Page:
Mark Britten is a quietly spoken man with a soft smile and friendly handshake. We meet in a fashionable vegetarian restaurant where he drinks chai tea and discusses the property portfolio he’s currently building up. The working capital to start this little nest egg came from a couple of years in the Middle East working with an oil company – but he’s never seen a rig and he’s got no engineering skills. When I asked about his most exciting experience on the job, it transpired it had nothing to do with a pump at all.
‘We were ambushed,’ he explains calmly. ‘It was very annoying. There was a tanker convoy that needed to travel from Basra but as soon as we got near Fallujah we were massively attacked – first by an RPG that missed; then mortars. One went off five metres away but into deep sand so you didn’t catch the shrapnel; and then it was small-arms fire. I had to make sure the rest of the team got through the killing zone while I suppressed the enemy by pushing out as much lead as I possibly could. So three of us got out of the vehicle and we just engaged the targets and neutralised them. I don’t know whether it was 30 seconds or five minutes. I know how many rounds I got through, but I have no idea about time. They weren’t disciplined, they didn’t communicate and they were not expecting the aggression from us. So we got everyone out of the killing area relatively quickly and were last men out with the windows open, weapons fully automatic in every direction.’
Tim’s tour of Iraq was filled with incidents like this. He ran a team of 100 former soldiers, some from the French Foreign Legion, some from South African special forces, some from Chile and some from the UK, who offered protection to the various private companies working on rebuilding Iraq’s shattered infrastructure. With the US army too stretched to provide bodyguard for civilians and even for some of it’s own generals, it’s been left to companies like his, Control Risks Group, Aegis or any of the 40-odd Private Security companies operating in the country, to pick up the slack – and earn a tidy dollar for so doing.
‘I was on pop star wages,’ Tim shrugs. ‘£350 a day. £10,400 a month – tax free. Good money. But I earned it. I would get up at 5.30 every morning after a relatively sleepless night, check with the local British base, have daily briefing reports with my clients and run regular crisis exercises so that I had my own quick reaction force. You don’t sleep. Every time the door goes, every time a car backfires … it sounds really clichéd but I lost my baby sleep out there. Still, I came back to London with four properties and my own personal training business.’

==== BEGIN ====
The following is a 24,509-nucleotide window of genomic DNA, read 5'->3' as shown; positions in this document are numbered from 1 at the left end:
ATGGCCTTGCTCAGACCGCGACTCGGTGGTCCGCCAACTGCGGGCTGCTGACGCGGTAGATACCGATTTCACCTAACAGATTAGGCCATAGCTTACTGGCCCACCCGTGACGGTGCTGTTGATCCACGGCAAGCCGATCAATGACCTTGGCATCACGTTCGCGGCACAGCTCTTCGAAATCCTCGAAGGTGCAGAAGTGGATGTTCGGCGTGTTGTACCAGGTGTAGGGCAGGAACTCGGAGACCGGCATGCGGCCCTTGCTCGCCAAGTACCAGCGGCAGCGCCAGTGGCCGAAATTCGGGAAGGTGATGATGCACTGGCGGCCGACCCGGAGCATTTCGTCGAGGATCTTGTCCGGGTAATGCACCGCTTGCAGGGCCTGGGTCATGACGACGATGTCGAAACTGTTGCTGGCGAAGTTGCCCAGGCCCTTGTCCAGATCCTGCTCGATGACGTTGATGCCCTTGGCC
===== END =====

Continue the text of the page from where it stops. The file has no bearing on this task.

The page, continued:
Tim represents a new wave of Private Security Contractors, or PSCs – young, ambitious, entrepreneurial and eager to make it outside the restrictive pay grades and promotional prospects of a staid military career. They earn big money in a war zone like Iraq or Afghanistan, invest in property or fly home via the bursting malls of Dubai and Kuwait with thirty thousand in the bank to pick up Fendi, Bang and Olufsen and even the odd Ducatti. Of course, they might also fall into the arms of the hookers at the Cyclone club – where Russian girls cost $200 and Chinese girls $100 – but, as former marine Pete Collins says, ‘It’s probably not such a bad thing to do, you’re so switched on after leaving that you’re like a Ferrari in a 20-mile zone 'tilyou get through some retail therapy – whatever it is you want to buy…’
‘These guys are operating in a very sink or swim environment,’ explains former marine Russell Corn, managing director of Diligence llc, which specialises inintelligence, security and risk management. ‘There are those who lack the imagination, drive and commitment and prefer the closeted comfortable life of a salary and a pension. Basically the character has to be self-reliant, intelligent and adaptive. We employ former intelligence officers from the CIA and MI6, investigative journalists and ex-bankers. I’d say we’re ten years at the most from a person who left thesecurity services or special forces becoming the CEO of a footsie 100 company. They’re getting into those via their security departments at 30 or 35 and they’ll rise to the top by the time they’re 40 because they’re bloody good.’
Both Corn and Fowler believe that security is the 21st-century equivalent of the dotcom boom and, like that heady era of youthful talent and eager venture capitalist, these bright young professionals are sweeping away the 1970s Dogs of War image of retired officers propping up African dictators.
Today’s private-security contractor may be protecting a convoy in Iraq one month, guiding an oil rig through the pirate-infested Malacca Straits the next and checking in with some government contacts in Kazakhstan before the year’s out.
Tim had been a graphic designer before joining the army. Some of his Iraq colleagues had worked in the arts or media before signing up, while others had originally picked on a military career because it seemed to offer excitement and – in the heady days of 1990s peacekeeping – a chance to make a difference. For most of them, that means they are still far more sensitive to local concerns than many of the bootneck US marines.
‘When I set up, I put this message out to the sheiks – “I want to hire some local guards, and I know you’re the sheiks in the area, so how much is it going to cost me?” ’ Tim explains. ‘So I’m putting money into the community and I’m training them. I’m giving them a sense of pride. Our food was locally purchased and we had Iraqi chefs. We had such strong relationships, my Iraqis would stick toe to toe with me engaging their own people. What more can you ask? Although one of the moments I really smiled was when army intelligence rang me up on my sat phone and said, “Tim, look, don’t want to worry you but one of our agents has come back and said there’s quite a serious price on your head.” But I came back.’